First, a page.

The best performer is the 2.0-liter FWD model with the manual, returning 23 city, 30 highway, 26 combined. That engine isn’t that powerful, though, and while the Escape has slightly better fuel economy, its EcoBoost engine makes 245 horsepower. Meanwhile, the CR-V simply blows the Compass away at every corner on fuel economy.
Form and Function
The Compass is still an SUV at heart, providing 22.7 cubic feet of cargo space behind the rear seat and plenty of compartments and cubbies for all your gear. The passenger side features a helpful ledge in the dash in addition to the glove compartment. The center console has space for your wallet, phone, keys, and other pocket contents.
Uprated models feature a wall-style outlet built right into the center console for super-easy charging of everything from phones and tablets to the blower for an inflatable mattress at a campsite.
Drop the rear seat and the Compass has 62.7 cubic feet of cargo space. While the Escape and CR-V have more room (67.8 cubic feet and 70.9 cubic feet, respectively), the compartments and cargo management of the Compass make its space very usable.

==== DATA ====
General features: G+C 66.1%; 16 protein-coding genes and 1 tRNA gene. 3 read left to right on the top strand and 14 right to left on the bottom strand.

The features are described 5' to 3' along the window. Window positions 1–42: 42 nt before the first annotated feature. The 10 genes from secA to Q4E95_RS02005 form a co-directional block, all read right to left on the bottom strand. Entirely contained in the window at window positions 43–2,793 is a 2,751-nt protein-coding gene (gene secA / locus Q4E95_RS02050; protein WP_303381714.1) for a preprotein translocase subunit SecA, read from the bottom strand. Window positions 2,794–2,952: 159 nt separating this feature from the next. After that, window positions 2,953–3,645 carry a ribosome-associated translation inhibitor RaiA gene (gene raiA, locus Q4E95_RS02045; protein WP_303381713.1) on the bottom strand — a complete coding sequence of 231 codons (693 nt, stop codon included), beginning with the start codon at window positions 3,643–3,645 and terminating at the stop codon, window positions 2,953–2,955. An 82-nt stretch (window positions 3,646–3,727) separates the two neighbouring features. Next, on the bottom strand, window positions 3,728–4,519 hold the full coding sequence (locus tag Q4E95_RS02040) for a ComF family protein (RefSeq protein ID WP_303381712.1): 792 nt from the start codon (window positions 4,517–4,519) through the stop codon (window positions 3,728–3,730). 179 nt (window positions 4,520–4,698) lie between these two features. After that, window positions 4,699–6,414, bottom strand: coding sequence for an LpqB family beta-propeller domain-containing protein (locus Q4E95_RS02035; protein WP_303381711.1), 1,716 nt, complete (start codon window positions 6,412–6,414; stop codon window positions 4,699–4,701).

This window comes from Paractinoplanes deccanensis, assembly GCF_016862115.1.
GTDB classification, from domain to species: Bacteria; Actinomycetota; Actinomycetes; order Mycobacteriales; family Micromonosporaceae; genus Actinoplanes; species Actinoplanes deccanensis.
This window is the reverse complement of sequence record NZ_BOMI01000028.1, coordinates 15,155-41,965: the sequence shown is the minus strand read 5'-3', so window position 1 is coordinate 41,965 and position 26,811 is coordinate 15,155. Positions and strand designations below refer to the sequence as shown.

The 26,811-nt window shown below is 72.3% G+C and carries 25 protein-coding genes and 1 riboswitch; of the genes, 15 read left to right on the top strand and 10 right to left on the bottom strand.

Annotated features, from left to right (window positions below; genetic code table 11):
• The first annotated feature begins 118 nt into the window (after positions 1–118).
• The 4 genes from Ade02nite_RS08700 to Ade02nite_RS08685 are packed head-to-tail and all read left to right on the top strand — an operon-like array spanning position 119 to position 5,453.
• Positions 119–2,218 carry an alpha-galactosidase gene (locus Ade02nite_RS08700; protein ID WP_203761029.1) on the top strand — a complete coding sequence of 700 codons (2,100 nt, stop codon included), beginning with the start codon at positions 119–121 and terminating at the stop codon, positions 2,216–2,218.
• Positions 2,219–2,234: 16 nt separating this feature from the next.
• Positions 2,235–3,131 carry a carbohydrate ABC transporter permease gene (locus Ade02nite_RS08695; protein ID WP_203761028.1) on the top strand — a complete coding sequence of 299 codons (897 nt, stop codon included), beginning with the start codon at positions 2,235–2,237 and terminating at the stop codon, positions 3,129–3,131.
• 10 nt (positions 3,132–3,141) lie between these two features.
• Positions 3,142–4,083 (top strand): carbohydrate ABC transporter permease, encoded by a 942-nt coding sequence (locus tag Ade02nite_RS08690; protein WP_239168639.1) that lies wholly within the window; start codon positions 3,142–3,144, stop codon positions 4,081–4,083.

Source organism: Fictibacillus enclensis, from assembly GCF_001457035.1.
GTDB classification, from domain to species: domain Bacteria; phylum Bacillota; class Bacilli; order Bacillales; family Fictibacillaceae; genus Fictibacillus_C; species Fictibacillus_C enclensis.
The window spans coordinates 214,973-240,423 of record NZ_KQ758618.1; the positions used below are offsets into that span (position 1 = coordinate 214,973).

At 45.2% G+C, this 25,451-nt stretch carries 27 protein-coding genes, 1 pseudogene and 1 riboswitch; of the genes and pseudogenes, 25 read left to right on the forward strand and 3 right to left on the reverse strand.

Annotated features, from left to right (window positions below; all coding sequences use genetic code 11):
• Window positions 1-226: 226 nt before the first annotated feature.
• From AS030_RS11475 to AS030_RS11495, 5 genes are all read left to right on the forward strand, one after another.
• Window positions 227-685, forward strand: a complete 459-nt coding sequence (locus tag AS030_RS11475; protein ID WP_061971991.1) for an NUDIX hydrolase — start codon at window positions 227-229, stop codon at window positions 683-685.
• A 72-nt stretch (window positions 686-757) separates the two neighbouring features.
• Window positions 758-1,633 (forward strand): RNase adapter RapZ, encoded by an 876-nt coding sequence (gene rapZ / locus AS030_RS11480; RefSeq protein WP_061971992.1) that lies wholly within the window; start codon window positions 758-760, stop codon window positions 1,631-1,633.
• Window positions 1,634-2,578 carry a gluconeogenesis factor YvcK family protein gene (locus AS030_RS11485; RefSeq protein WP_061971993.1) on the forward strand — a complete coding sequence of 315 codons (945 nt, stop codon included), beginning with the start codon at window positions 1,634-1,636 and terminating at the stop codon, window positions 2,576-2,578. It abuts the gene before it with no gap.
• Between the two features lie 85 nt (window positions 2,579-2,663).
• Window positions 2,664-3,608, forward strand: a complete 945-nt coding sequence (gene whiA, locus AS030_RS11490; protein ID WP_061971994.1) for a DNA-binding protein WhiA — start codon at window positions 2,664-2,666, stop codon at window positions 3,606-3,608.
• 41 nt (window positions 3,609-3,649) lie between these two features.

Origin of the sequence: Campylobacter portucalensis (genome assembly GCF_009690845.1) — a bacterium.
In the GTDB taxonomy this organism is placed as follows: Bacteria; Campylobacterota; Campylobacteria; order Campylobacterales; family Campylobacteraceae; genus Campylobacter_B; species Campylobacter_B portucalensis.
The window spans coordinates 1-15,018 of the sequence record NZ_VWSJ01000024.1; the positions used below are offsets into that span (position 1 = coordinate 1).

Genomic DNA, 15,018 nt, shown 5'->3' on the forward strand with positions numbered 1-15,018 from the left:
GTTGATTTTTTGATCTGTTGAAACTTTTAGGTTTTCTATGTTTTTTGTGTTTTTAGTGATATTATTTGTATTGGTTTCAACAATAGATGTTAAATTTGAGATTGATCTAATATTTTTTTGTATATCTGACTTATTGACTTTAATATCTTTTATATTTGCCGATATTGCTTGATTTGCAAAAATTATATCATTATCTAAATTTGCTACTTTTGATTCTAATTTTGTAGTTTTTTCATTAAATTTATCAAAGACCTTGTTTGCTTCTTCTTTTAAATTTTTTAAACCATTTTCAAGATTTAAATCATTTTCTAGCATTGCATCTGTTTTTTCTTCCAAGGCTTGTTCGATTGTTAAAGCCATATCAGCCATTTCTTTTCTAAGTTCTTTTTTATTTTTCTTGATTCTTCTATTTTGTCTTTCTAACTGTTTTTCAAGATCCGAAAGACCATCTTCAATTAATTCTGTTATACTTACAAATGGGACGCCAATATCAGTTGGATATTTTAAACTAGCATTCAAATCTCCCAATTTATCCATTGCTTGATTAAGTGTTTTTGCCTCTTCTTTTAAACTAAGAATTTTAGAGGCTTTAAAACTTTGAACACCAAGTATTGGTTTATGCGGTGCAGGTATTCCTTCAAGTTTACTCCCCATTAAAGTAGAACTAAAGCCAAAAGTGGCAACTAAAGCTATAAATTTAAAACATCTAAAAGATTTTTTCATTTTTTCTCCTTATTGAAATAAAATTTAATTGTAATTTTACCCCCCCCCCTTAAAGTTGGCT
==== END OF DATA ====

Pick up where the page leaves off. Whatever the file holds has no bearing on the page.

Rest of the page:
The Compass's base stereo has an auxiliary audio input jack for playing your own music, and it also comes standard with Bluetooth streaming for hands-free calling. The base units are also available with a 1-year subscription to SiriusXM satellite radio.
There’s no avoiding the age of the infotainment system in the Compass. While other models enjoy the latest edition of Fiat Chrysler Automobiles' Uconnect system, Compass buyers (as well as Patriot and Wrangler buyers, in fairness) are stuck with the dated Radio 430 Uconnect system. It has dated graphics and a clunky layout, but the simple fonts are easy to read, and the buttons are large.